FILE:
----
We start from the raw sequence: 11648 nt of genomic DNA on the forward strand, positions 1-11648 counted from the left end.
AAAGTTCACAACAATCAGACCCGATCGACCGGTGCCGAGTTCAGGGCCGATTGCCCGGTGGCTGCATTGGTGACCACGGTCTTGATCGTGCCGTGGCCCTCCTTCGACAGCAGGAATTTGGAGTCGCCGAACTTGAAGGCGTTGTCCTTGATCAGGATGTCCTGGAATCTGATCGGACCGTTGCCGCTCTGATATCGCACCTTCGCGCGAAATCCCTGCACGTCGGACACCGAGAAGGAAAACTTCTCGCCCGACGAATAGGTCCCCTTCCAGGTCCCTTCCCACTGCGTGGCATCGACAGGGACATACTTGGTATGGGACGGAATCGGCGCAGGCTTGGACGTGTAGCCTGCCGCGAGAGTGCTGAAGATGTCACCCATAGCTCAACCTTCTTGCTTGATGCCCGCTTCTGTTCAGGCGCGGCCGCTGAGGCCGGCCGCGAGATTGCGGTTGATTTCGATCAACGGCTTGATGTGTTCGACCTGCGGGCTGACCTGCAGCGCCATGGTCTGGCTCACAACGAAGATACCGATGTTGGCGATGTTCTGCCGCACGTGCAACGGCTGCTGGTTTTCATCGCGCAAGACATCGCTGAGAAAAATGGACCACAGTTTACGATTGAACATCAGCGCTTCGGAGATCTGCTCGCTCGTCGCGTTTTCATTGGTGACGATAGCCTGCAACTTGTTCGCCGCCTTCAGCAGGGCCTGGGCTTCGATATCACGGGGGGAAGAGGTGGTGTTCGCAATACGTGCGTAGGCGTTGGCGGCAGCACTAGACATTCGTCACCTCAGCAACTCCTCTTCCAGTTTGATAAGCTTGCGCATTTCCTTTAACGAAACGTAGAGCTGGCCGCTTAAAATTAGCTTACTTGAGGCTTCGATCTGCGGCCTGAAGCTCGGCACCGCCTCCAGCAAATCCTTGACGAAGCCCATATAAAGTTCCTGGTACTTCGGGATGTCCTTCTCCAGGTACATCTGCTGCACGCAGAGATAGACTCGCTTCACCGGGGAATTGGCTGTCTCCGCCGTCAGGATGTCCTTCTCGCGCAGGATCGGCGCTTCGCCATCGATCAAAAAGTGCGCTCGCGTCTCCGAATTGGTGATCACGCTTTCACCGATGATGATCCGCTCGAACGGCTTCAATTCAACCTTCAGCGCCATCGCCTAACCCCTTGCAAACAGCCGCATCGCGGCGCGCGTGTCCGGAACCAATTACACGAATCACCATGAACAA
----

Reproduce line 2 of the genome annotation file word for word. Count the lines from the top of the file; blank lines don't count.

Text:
AAAGTTCACAACAATCAGACCCGATCGACCGGTGCCGAGTTCAGGGCCGATTGCCCGGTGGCTGCATTGGTGACCACGGTCTTGATCGTGCCGTGGCCCTCCTTCGACAGCAGGAATTTGGAGTCGCCGAACTTGAAGGCGTTGTCCTTGATCAGGATGTCCTGGAATCTGATCGGACCGTTGCCGCTCTGATATCGCACCTTCGCGCGAAATCCCTGCACGTCGGACACCGAGAAGGAAAACTTCTCGCCCGACGAATAGGTCCCCTTCCAGGTCCCTTCCCACTGCGTGGCATCGACAGGGACATACTTGGTATGGGACGGAATCGGCGCAGGCTTGGACGTGTAGCCTGCCGCGAGAGTGCTGAAGATGTCACCCATAGCTCAACCTTCTTGCTTGATGCCCGCTTCTGTTCAGGCGCGGCCGCTGAGGCCGGCCGCGAGATTGCGGTTGATTTCGATCAACGGCTTGATGTGTTCGACCTGCGGGCTGACCTGCAGCGCCATGGTCTGGCTCACAACGAAGATACCGATGTTGGCGATGTTCTGCCGCACGTGCAACGGCTGCTGGTTTTCATCGCGCAAGACATCGCTGAGAAAAATGGACCACAGTTTACGATTGAACATCAGCGCTTCGGAGATCTGCTCGCTCGTCGCGTTTTCATTGGTGACGATAGCCTGCAACTTGTTCGCCGCCTTCAGCAGGGCCTGGGCTTCGATATCACGGGGGGAAGAGGTGGTGTTCGCAATACGTGCGTAGGCGTTGGCGGCAGCACTAGACATTCGTCACCTCAGCAACTCCTCTTCCAGTTTGATAAGCTTGCGCATTTCCTTTAACGAAACGTAGAGCTGGCCGCTTAAAATTAGCTTACTTGAGGCTTCGATCTGCGGCCTGAAGCTCGGCACCGCCTCCAGCAAATCCTTGACGAAGCCCATATAAAGTTCCTGGTACTTCGGGATGTCCTTCTCCAGGTACATCTGCTGCACGCAGAGATAGACTCGCTTCACCGGGGAATTGGCTGTCTCCGCCGTCAGGATGTCCTTCTCGCGCAGGATCGGCGCTTCGCCATCGATCAAAAAGTGCGCTCGCGTCTCCGAATTGGTGATCACGCTTTCACCGATGATGATCCGCTCGAACGGCTTCAATTCAACCTTCAGCGCCATCGCCTAACCCCTTGCAAACAGCCGCATCGCGGCGCGCGTGTCCGGAACCAATTACACGAATCACCATGAACAA